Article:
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Financing Not Fundraising: Calculating the Cost of Fundraising

By Nell Edgington



In part 9 of our ongoing blog series, Financing Not Fundraising, we are discussing the importance of calculating the return on investment of every revenue-generating activity your nonprofit undertakes. This can be fairly easily understood through two basic, but critical analyses: net revenue raised and cost to raise a dollar. If these two calculations were applied to every money-making effort a nonprofit engages in, organizations could quickly determine which are the most effective activities and scarce resources could be more profitably allocated accordingly.

If you are new to this ongoing series, our Financing Not Fundraising series argues that fundraising holds the nonprofit sector back by keeping nonprofits in the starvation cycle of trying to do more and more with less and less. To overcome this, nonprofits have to break out of the narrow view that traditional FUNDRAISING (individual donor appeals, events, foundation grants) will completely fund all of their activities.  Instead, they must create a broader approach to securing the overall FINANCING necessary to create social change. You can read the entire series here.

There are two simple, and related, calculations necessary to determine the effectiveness of a nonprofit’s revenue-generating activities. The first is net revenue. NET revenue is so much more informative than GROSS revenue. Gross revenue is the total of all money brought in because of a fundraising activity (a direct mail appeal, a gala, a foundation grant, a major gifts campaign). But that figure is meaningless until you understand what it COST you to bring that money in the door. These costs are both DIRECT (the materials required for the activity, the staff that worked directly on the activity) and INDIRECT (volunteer hours, overhead staff time). You only really know how much money you made once you subtract the costs to make it. Thus,

Net Revenue = Gross Revenue – Fundraising Costs (Direct and Indirect)

Let me give you an example. Let’s pretend that a nonprofit organization with a $500,000 annual budget throws an annual gala with a band, catering, and an auction.  One staff member spends half their time getting the event together, and a board committee helps sell tables and provides oversight.  At the end of the event the organization grosses $100,000.  They are thrilled that they have made 20% of their annual budget in one night, right?  Wrong.

That’s only the gross revenue. What is the net revenue of this gala, i.e. what did it cost them to raise that money?  The direct expenses for the event (the band, venue, food, decorations, invitations, etc.) cost them $50,000.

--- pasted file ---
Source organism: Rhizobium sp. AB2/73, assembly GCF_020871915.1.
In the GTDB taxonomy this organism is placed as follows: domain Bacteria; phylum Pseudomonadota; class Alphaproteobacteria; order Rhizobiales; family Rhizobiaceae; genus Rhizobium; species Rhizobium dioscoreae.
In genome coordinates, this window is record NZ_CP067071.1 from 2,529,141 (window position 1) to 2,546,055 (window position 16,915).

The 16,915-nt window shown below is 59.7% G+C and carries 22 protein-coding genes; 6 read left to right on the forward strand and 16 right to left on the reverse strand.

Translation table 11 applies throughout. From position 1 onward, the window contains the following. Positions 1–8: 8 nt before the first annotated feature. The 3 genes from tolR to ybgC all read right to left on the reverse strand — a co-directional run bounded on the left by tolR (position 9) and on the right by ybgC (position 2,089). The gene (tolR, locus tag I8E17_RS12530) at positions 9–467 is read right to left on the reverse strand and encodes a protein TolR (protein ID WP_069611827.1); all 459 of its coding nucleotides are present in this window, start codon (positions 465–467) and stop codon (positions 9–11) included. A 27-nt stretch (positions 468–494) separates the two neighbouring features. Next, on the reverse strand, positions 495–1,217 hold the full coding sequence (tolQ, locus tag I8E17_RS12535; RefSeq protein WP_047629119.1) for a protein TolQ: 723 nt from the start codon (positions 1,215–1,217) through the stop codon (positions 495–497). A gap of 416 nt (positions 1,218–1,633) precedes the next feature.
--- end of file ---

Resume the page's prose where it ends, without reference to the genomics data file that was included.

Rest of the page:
Direct Expenses = $50,000

But they also need to factor in the indirect expenses.  Their event coordinator spent half a year preparing for this event. Their Executive Director attended meetings, made phone calls to invite people, and came to the event. The Development Director worked on the event.  And the board committee put in many hours planning, marketing, and attending the event.  So if we calculate the hourly rate of those staff member’s time (salary and benefits) and multiplied it by the hours they each worked, we’d get the cost of their time.  We also need to do the same for board members.  We can use the standard value of volunteer hours ($20.25) multiplied by the number of board members who worked on the event and the average number of hours they spent.  If we add all of this up we get:

Event Coordinator = $15,000
Executive Director = $4,000
Development Director = $5,000
Board Members = $3,000
Total = $27,000

So the total costs of the gala were:

$50,000 (direct expenses) + $27,000 (indirect expenses) = $77,000

And, the net revenue on this event was:

$100,000 (gross revenue) – $77,000 (direct and indirect costs) = $23,000

Which brings me to the second critical calculation: cost to raise a dollar. How much did it cost the organization to raise that $23,000?

Cost to Raise $1.00 = Costs (Direct and Indirect) / Net Revenue

$77,000 / $23,000 = $3.35

So it cost this organization $3.35 to raise $1.00. That’s not an attractive return is it?

Although this organization actually made money, the cost of making that money is far larger than the money they made.  And how does the cost of making this money compare to their other fundraising activities?

Well, let’s take another example. Pretend this organization hires a major gift officer at a salary of $65,000 per year plus benefits. Her salary and benefits are the direct costs. The indirect costs could include: the Executive Director’s and board members’ time to go on donor and prospect visits, creation of materials, and the sending of thank you letters. The total for these direct and indirect costs would be $100,000.  Say that this major gift officer raises $500,000 per year in major gifts.So the net revenue would be:

$500,000 (gross revenue) – $100,000 (direct and indirect costs) = $400,000 Net Revenue

And the cost to raise a dollar would be:

$100,000 (direct and indirect costs) / $400,000 (net revenue) = $0.25

So it takes $0.25 to raise $1.00. That’s a dramatically better return on investment than the gala that cost $3.35 to raise $1.00 above, isn’t it?

I encourage you to run the numbers on your own fundraising activities and then compare. How does your net revenue and cost to raise a dollar compare across activities? Which are the most effective fundraising activities? What if you poured more effort and resources into the higher net activities? More money would contribute to your bottomline, meaning more money to spend on the social impact you want to create.